by Wendy Kirkwood, UFSocial Contributor
Social media is used to share news reports as well as a home for conversations about breaking stories, but it’s also used in many more intricate ways.
Reporters are using social media to crowd source and get direct feedback about their stories, find sources and first hand accounts as well as expert witnesses. They are also using social media as evidence in the stories that they are creating which is really interesting as a viewer.
Stories are not just breaking on social media, social media is often ground zero where news is taking place – it’s not just the tool it’s like the arena.
I decided to look to Periscope, Twitter’s newest asset that reporters are flocking to in droves since it’s introduction, and maybe it’s biggest advocate – Washington Correspondent for The Guardian, Paul Lewis. Many major news stories have been reported from the app and Lewis is at the forefront of this new way of social media reporting.
Paul Lewis was on the scene in Baltimore when riots broke out in late April following the death of Freddie Gray after being taken in to police custody. This was the first major news story that happened after the introduction of Periscope in March, and it gave Lewis the opportunity to not just use social media to reach his audience – but it also gave him the chance to show what was happening in such detail and receive immediate feedback from his audience through comments.
The journalist actually used his audience’s questions in interviews with Baltimore citizens as they were being posted to the app. By getting direct feedback from his audience he was able to tailor his questions and even whom he was speaking to on the streets to what his audience was reacting to. He also was able to answer questions himself that Periscope viewers were asking.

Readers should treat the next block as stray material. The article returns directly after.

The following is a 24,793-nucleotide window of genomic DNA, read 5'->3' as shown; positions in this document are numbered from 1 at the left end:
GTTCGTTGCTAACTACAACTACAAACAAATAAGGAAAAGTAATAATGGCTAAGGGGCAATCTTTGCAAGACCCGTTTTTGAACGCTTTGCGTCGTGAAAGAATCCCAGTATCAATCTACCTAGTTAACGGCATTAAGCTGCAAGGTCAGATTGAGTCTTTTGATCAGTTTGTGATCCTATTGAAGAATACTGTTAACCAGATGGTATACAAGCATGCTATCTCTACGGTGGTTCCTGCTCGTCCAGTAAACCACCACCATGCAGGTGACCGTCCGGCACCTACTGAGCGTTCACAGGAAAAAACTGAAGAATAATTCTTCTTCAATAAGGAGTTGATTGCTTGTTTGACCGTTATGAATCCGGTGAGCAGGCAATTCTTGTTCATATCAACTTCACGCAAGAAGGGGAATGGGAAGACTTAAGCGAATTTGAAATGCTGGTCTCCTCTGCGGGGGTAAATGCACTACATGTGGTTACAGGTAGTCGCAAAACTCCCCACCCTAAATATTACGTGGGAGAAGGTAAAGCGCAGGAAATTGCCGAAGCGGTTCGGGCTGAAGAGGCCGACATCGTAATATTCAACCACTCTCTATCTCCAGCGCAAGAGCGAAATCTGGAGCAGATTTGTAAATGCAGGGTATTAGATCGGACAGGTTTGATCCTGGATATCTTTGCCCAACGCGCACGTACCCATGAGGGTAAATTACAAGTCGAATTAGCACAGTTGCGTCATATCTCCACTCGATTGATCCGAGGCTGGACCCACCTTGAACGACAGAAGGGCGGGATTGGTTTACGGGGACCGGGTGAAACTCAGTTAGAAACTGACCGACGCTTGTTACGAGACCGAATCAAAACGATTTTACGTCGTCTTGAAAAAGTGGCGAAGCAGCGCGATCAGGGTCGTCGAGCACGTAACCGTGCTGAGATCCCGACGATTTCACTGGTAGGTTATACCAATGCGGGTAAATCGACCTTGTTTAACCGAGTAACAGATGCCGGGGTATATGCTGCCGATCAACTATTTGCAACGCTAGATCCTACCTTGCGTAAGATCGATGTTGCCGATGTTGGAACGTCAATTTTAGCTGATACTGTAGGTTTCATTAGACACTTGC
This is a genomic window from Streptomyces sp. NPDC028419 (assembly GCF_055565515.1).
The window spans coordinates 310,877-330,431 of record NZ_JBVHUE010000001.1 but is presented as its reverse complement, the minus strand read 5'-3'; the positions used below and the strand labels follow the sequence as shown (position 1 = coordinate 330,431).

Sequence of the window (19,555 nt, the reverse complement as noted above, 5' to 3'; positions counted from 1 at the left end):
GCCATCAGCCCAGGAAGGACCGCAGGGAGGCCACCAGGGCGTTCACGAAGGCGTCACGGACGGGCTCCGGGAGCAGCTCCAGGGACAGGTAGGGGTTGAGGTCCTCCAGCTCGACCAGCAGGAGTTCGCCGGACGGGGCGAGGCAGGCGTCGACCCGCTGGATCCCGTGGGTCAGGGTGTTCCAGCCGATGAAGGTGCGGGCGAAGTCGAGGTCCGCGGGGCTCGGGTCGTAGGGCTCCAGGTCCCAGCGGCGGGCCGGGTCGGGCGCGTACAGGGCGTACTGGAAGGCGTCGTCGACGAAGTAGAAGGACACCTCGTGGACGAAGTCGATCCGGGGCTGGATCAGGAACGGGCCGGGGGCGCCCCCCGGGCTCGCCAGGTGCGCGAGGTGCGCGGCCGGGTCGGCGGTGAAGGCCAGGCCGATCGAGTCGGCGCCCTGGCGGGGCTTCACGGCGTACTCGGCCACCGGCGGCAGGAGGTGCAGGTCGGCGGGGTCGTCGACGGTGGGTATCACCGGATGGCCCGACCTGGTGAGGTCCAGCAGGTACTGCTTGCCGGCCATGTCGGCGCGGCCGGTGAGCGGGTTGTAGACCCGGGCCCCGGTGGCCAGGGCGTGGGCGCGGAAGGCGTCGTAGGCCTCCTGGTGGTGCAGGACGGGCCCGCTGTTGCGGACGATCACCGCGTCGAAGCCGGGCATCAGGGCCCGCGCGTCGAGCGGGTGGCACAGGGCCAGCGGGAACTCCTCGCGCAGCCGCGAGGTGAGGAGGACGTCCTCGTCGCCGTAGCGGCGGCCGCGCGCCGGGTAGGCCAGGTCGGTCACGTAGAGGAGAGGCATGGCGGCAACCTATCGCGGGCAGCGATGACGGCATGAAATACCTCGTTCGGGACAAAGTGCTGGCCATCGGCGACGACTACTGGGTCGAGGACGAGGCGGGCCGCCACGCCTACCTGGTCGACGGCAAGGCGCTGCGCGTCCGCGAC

Because Lewis was using Periscope he was able to freely and quickly move from the west side of the city, where the majority of the violence was taking place, all the way over to the east side – grabbing interviews from witnesses on the streets as he passed by. He would not have had access to such a large group of people with a giant camera crew, and honestly people may not have responded in the same way to a reporter jumping out of a news truck. To the people on the street he was just like the rest of them, trying to make sense of the events taking place and giving the most personal coverage possible with nothing but a camera phone.
I really recommend watching this video recap of what Paul Lewis was able to capture via Periscope, he gave a platform to the real voice of the community- something that could absolutely not be done with traditional media coverage or even the first generation of social media platforms.
I am excited to see what Paul Lewis brings to journalism and reporting using Periscope in the future. Baltimore really showcased what talented reporters like him are capable of with live streaming video and the instant feedback that allows reporters to react to.
About the Author
Wendy Kirkwood is social media manager at The CRUSH Agency. She graduated with a master’s specializing in social media from the University of Florida in 2015.